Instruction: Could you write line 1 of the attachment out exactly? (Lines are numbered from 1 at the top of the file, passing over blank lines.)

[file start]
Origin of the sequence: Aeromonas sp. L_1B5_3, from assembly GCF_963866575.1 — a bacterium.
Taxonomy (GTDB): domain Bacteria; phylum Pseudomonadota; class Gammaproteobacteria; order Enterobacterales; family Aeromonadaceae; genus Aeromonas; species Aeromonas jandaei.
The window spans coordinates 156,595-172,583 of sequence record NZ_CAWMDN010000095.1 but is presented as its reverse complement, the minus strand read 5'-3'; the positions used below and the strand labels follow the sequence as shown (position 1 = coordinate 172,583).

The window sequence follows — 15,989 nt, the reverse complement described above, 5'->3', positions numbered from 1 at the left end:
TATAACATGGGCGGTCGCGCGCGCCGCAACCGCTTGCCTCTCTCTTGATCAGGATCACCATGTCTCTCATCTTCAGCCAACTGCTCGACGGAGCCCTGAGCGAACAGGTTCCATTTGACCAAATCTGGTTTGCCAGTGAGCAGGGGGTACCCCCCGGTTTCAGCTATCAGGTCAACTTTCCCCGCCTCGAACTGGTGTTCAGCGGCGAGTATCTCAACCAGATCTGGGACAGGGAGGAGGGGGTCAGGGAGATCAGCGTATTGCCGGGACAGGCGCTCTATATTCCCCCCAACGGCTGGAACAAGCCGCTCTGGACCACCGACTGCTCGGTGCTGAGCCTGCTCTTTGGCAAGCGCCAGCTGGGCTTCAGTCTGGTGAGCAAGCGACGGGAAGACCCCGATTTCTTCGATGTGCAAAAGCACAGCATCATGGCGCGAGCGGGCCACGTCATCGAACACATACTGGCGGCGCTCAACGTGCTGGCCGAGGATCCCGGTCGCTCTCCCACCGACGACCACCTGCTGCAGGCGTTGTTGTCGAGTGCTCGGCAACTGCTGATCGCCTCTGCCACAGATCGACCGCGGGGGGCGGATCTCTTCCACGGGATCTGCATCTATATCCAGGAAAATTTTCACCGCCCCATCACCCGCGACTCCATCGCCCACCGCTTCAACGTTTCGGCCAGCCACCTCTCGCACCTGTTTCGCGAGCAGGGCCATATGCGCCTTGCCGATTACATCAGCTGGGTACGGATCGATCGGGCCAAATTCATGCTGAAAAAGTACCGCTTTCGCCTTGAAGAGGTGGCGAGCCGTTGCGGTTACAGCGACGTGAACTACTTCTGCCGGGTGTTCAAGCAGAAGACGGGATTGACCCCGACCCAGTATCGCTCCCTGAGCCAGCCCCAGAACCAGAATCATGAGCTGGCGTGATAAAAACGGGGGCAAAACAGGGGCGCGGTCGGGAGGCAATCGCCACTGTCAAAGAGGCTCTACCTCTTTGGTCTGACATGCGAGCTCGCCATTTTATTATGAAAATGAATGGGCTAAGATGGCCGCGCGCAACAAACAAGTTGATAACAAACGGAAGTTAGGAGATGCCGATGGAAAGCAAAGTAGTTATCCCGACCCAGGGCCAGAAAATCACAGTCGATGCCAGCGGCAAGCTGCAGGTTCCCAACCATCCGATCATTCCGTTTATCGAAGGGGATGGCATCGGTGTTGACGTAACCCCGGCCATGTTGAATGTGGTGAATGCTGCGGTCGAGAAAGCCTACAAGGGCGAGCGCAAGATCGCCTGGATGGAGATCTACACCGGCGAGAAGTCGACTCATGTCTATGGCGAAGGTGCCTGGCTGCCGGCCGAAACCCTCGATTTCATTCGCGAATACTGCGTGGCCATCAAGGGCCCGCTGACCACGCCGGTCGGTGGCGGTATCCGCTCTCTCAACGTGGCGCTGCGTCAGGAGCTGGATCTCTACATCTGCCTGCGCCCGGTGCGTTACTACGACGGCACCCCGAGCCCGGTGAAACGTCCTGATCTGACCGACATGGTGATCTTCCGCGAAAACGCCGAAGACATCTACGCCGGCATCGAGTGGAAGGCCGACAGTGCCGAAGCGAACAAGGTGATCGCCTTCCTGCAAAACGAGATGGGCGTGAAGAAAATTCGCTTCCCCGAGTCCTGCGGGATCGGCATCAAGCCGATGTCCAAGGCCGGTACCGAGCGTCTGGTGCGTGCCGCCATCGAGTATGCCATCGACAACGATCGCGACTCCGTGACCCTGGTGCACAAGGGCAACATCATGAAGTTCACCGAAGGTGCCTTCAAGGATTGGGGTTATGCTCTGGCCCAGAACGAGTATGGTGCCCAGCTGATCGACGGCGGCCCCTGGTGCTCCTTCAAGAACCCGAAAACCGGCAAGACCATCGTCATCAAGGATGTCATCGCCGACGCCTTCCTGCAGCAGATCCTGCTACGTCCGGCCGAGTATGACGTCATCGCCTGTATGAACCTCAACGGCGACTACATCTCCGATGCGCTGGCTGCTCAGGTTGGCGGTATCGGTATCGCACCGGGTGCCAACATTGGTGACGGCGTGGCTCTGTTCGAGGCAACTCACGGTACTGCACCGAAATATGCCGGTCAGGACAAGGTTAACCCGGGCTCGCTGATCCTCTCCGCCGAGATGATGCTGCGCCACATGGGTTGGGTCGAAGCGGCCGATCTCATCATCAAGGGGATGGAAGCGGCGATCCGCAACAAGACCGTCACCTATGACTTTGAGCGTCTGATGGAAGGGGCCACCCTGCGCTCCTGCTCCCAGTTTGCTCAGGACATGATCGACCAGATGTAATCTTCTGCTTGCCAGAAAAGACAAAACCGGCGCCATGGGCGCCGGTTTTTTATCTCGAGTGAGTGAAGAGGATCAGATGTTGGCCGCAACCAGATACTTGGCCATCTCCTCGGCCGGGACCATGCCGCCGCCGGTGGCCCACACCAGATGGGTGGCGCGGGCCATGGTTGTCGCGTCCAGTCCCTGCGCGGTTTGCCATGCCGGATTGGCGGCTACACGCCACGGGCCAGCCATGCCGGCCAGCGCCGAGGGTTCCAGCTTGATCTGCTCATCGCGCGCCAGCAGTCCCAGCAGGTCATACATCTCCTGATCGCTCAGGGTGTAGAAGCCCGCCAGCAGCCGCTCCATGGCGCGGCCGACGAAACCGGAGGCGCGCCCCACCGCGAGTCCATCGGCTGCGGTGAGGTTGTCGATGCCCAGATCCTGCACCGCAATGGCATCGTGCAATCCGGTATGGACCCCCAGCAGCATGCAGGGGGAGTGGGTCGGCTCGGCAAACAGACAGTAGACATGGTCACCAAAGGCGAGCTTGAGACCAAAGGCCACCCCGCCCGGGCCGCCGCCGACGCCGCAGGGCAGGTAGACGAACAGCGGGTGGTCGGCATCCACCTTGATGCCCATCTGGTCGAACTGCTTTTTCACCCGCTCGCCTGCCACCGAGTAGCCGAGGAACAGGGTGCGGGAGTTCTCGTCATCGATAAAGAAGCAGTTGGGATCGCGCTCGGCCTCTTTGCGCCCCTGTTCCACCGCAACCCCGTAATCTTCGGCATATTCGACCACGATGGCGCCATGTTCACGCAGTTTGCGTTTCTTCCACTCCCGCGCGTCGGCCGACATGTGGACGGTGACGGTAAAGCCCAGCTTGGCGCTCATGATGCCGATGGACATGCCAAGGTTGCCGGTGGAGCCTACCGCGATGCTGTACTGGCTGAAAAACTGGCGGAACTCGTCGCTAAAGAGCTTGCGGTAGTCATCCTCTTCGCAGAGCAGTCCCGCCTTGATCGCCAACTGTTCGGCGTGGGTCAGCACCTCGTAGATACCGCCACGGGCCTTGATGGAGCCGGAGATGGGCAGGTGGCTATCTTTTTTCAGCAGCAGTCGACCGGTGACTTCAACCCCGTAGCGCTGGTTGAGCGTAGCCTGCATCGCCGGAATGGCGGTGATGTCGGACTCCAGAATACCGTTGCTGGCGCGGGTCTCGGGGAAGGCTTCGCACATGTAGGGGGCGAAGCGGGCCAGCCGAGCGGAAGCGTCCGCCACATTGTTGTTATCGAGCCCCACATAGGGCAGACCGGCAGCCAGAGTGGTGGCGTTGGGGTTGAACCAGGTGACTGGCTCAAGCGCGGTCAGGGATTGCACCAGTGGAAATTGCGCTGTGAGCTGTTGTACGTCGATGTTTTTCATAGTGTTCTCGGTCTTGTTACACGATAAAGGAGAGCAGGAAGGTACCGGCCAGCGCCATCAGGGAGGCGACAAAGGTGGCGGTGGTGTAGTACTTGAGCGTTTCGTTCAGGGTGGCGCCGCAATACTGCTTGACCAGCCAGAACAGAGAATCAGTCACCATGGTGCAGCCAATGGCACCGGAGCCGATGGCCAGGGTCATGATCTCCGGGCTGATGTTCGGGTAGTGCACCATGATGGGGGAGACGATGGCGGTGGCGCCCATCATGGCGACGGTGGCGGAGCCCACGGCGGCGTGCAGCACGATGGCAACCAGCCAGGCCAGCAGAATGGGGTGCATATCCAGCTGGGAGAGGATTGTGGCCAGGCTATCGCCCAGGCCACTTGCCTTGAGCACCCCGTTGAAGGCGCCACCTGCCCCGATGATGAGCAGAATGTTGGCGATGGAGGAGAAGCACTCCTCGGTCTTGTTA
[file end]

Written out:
Origin of the sequence: Aeromonas sp. L_1B5_3, from assembly GCF_963866575.1 — a bacterium.